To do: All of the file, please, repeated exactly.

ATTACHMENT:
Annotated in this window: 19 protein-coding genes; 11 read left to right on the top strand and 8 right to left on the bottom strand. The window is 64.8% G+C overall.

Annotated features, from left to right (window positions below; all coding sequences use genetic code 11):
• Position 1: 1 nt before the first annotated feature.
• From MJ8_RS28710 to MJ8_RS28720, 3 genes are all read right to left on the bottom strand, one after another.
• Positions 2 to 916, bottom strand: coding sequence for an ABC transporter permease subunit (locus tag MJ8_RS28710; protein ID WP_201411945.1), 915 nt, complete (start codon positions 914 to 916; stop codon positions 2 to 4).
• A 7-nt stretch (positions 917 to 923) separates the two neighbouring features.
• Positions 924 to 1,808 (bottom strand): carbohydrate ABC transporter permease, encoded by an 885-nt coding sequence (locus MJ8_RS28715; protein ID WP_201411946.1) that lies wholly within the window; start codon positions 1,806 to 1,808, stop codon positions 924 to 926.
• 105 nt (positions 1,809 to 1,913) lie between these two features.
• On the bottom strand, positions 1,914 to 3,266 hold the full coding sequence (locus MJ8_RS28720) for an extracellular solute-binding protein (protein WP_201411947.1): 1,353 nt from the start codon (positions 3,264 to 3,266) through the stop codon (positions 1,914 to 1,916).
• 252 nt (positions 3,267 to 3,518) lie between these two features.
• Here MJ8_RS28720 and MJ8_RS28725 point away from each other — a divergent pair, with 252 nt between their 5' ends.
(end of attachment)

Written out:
Annotated in this window: 19 protein-coding genes; 11 read left to right on the top strand and 8 right to left on the bottom strand. The window is 64.8% G+C overall.

Annotated features, from left to right (window positions below; all coding sequences use genetic code 11):
• Position 1: 1 nt before the first annotated feature.
• From MJ8_RS28710 to MJ8_RS28720, 3 genes are all read right to left on the bottom strand, one after another.
• Positions 2 to 916, bottom strand: coding sequence for an ABC transporter permease subunit (locus tag MJ8_RS28710; protein ID WP_201411945.1), 915 nt, complete (start codon positions 914 to 916; stop codon positions 2 to 4).
• A 7-nt stretch (positions 917 to 923) separates the two neighbouring features.
• Positions 924 to 1,808 (bottom strand): carbohydrate ABC transporter permease, encoded by an 885-nt coding sequence (locus MJ8_RS28715; protein ID WP_201411946.1) that lies wholly within the window; start codon positions 1,806 to 1,808, stop codon positions 924 to 926.
• 105 nt (positions 1,809 to 1,913) lie between these two features.
• On the bottom strand, positions 1,914 to 3,266 hold the full coding sequence (locus MJ8_RS28720) for an extracellular solute-binding protein (protein WP_201411947.1): 1,353 nt from the start codon (positions 3,264 to 3,266) through the stop codon (positions 1,914 to 1,916).
• 252 nt (positions 3,267 to 3,518) lie between these two features.
• Here MJ8_RS28720 and MJ8_RS28725 point away from each other — a divergent pair, with 252 nt between their 5' ends.